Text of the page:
Given the influx of major supply chain attacks and cyber war events, insurers must take on the exceedingly challenging task of quantifying Aggregation risk; supply chain attacks, risk modelling catastrophic cyber risk. We talked to Rory Egan, Senior Cyber Actuary at Munich Re, about current models and scenario generation.
NetD: How should cyber insurers go about understanding aggregation risk?
RE: They should start by attempting to identify “sources of aggregation” which if exploited or disrupted, have the potential to negatively impact many organizations, endpoint devices or individual persons. Sources of aggregation include widely relied-upon technologies, services, companies, and the paths of interconnectivity between them. From there, the aggregated loss potential in a cyber insurance portfolio from various plausible but extreme cyber events, can be further investigated.
There’s a potentially limitless number of different aggregation scenarios that could be imagined, and these constantly evolve as technology and threat actor capabilities progress. Therefore, a repeatable and structured “scenario generating process” can be helpful to create a representation of the universe of knowable potential scenarios, and to minimize “unknown unknowns.” The scenarios generated in such a process can then be ranked by importance from the point of view of the insurer, in order to determine areas of focus for its risk management and modelling efforts.
NetD: What does the aggregation loss potential really look like for cyber? Is this a completely overblown topic, or is it too large to even be insured, or are we kidding ourselves if we think we can begin to understand this?
RE: If we look at the major cyber aggregation events we’ve seen thus far, such as WannaCry, NotPetya, and more recently, SolarWinds and the Microsoft Exchange server hack, it’s easy to reimagine more extreme (but still plausible) variants of these scenarios. For example, imagine if the espionage campaign carried out via SolarWinds was instead used to deliver a data-destroying payload. The cyber business interruption losses that would be suffered, if covered, would represent a catastrophic event for the cyber insurance market.
So I don’t think it is overblown as a topic, but we are indeed working in a highly dynamic area and dealing with a lot of uncertainty. Regarding how bad it could get: This is the focus area of the cyber risk management and modelling community. There is a case for greater co-operation between leading cyber (re)insurers, risk model vendors, researchers and major technology companies, to continually improve our collective understanding as an industry. Making progress together will be a crucial factor for the continued growth and sustainability of the cyber insurance market.
NetD: What about models? How mature are they and to what extent can cyber insurers rely on them?
RE: Models are an important part of aggregation risk management, but not the only part. We need to recognize that there are certain sources of risk that could potentially be ruinous for insurers and where we’ll struggle to be able to quantify or model with the necessary level of robustness. So far, the market has identified “infrastructure failure” (e.g., failure of power and telecommunication networks including the Internet) and “cyber war” (e.g., an escalation towards repeated retaliatory massive cyber-attacks between nation-states) as areas of “unmanageable aggregation risk,” which are dealt with by excluding the risk altogether, rather than by using models.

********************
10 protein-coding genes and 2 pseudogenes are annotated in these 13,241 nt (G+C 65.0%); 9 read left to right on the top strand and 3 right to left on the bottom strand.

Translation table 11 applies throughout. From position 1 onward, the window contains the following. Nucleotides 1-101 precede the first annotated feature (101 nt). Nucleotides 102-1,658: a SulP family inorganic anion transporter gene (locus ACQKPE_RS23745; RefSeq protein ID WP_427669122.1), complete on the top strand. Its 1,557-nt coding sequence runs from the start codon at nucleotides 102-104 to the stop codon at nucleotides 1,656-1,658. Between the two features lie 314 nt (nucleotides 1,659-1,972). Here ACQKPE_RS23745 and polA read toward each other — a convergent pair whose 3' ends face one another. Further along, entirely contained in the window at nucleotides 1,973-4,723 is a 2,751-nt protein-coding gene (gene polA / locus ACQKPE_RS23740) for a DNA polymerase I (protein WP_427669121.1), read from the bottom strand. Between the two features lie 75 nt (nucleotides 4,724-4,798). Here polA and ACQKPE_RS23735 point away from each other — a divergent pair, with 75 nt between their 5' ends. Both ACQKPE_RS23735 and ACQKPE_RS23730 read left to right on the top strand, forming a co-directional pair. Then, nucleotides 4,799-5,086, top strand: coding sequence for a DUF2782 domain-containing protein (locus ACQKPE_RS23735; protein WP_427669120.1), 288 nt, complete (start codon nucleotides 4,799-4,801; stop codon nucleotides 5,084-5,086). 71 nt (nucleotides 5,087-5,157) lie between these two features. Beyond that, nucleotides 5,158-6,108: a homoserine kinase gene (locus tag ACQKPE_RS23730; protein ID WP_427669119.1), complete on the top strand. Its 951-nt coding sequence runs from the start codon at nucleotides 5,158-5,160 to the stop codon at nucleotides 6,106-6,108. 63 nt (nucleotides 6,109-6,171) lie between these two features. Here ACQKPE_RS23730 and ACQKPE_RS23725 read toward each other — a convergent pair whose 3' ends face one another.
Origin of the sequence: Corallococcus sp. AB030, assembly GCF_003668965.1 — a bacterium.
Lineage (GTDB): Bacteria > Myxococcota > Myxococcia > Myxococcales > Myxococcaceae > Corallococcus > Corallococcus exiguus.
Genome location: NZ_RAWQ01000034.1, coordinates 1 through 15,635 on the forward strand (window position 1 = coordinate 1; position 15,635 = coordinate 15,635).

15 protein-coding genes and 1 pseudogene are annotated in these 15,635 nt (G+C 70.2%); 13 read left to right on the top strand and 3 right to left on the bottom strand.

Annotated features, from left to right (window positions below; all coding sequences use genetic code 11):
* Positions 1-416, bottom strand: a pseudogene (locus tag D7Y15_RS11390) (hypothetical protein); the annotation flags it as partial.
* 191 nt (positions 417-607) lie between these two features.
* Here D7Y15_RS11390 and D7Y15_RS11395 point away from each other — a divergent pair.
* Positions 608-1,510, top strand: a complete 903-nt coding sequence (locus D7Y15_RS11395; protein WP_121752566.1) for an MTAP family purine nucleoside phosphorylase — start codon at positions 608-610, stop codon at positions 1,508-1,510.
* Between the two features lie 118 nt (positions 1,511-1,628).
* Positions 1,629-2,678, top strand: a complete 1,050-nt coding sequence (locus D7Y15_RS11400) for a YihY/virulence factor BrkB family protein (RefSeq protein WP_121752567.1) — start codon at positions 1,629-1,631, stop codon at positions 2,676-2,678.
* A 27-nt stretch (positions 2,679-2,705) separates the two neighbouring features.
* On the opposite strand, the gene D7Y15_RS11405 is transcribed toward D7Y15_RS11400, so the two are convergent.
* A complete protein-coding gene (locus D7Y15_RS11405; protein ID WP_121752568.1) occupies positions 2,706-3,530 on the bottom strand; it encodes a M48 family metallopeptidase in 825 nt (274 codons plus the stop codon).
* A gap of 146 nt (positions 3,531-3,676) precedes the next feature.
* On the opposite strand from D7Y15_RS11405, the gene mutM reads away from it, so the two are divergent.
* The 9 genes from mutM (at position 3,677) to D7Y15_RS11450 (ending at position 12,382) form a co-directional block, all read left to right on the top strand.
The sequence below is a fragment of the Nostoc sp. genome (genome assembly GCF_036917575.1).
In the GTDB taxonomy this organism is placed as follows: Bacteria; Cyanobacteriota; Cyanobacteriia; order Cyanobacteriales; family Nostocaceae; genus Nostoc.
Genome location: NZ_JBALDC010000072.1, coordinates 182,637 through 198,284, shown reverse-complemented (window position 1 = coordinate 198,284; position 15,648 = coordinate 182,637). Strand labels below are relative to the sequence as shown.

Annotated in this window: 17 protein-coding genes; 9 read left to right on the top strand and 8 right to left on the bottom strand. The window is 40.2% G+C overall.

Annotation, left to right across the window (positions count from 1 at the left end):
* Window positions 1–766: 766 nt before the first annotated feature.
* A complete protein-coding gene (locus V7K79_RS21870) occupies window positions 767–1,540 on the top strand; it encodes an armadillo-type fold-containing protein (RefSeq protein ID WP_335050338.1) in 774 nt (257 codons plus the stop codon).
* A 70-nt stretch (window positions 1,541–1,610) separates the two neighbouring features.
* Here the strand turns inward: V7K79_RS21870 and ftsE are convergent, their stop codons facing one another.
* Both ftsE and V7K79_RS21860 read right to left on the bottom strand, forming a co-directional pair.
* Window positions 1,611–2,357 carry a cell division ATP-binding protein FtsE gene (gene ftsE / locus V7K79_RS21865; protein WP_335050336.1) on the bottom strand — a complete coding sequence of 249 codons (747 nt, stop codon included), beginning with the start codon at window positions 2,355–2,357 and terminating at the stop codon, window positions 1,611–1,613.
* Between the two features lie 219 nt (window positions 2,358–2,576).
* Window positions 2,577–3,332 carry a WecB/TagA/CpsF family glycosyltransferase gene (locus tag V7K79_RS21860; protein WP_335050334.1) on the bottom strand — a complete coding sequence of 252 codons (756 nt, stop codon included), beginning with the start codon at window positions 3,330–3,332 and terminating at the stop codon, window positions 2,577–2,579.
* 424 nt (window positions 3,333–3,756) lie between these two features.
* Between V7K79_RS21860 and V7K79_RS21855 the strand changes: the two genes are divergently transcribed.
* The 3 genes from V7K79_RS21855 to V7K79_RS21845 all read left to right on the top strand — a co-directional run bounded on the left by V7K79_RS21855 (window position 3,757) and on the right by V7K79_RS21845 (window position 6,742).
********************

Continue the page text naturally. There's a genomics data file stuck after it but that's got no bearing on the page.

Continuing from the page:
For the “in-scope” aggregation risk, models are used with a certain level of confidence, for the specific use case of determining the magnitude of the worst-case loss in a portfolio from a given set of scenarios.
But where there is not yet adequate trust in models is for the use case of “pricing” the catastrophe risk, due to the difficulty in 1) determining the occurrence probabilities of the modelled scenarios, and 2) the difficulty in understanding the extent of “non-modelled risk” not captured by the chosen modelled scenarios. This lack of trust in probabilistic aggregation models is evidenced by the lack of a meaningfully sized retro or capital market for cyber catastrophe risk, so far.
But the models developed both internally by market leaders and available externally from model vendors have improved measurably over the past few years. Continued investment of resources, innovation and collaboration is needed to get to the “next level.” One example is the pioneering Munich Re partnership with Google Cloud and Allianz, which will allow for an improved understanding of cloud-based aggregation risk.
We want to thank Mr. Egan for his terrific insights here. This topic can be truly mind-boggling. Cyber risk aggregation forecasting, in my opinion, is one of the most difficult aspects to managing cyber risk for any insurer or reinsurer. Rory concisely summarized exactly why this is the case with “limitless number of different aggregation scenarios that could be imagined, and these constantly evolve as technology and threat actor capabilities progress.” Rarely does a large-scale scenario that was already predicted at a granular level actually happen. But we still need to try because even if we don’t get it right, we learn from each modelling exercise and with each real life event.
Finally, Rory’s comment about the collective need for “greater co-operation between leading cyber (re)insurers, risk model vendors, researchers and major technology companies, to continually improve our collective understanding” is spot on. This collaboration will be paramount going forward, and it is our hope that NetDiligence can play a quarterbacking role here to help bring together these diverse industry experts for the collective good.
Click here to see Rory speak at recent NetDiligence events.